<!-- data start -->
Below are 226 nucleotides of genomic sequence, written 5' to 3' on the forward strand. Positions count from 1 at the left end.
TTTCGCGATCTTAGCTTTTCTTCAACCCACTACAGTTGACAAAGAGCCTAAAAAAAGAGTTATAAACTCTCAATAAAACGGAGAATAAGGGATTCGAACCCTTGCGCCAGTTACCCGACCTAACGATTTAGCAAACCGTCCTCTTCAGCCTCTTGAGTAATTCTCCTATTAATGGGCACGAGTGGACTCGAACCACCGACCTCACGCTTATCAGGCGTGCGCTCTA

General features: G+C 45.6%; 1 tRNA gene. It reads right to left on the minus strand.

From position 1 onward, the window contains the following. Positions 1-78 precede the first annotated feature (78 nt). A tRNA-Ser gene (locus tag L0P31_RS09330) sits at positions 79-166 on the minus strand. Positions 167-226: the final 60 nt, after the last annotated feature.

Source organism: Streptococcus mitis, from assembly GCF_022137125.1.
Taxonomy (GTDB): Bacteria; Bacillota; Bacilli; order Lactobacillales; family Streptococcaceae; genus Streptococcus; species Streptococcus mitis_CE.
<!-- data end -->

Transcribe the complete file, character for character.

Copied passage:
Below are 226 nucleotides of genomic sequence, written 5' to 3' on the forward strand. Positions count from 1 at the left end.
TTTCGCGATCTTAGCTTTTCTTCAACCCACTACAGTTGACAAAGAGCCTAAAAAAAGAGTTATAAACTCTCAATAAAACGGAGAATAAGGGATTCGAACCCTTGCGCCAGTTACCCGACCTAACGATTTAGCAAACCGTCCTCTTCAGCCTCTTGAGTAATTCTCCTATTAATGGGCACGAGTGGACTCGAACCACCGACCTCACGCTTATCAGGCGTGCGCTCTA

General features: G+C 45.6%; 1 tRNA gene. It reads right to left on the minus strand.

From position 1 onward, the window contains the following. Positions 1-78 precede the first annotated feature (78 nt). A tRNA-Ser gene (locus tag L0P31_RS09330) sits at positions 79-166 on the minus strand. Positions 167-226: the final 60 nt, after the last annotated feature.

Source organism: Streptococcus mitis, from assembly GCF_022137125.1.
Taxonomy (GTDB): Bacteria; Bacillota; Bacilli; order Lactobacillales; family Streptococcaceae; genus Streptococcus; species Streptococcus mitis_CE.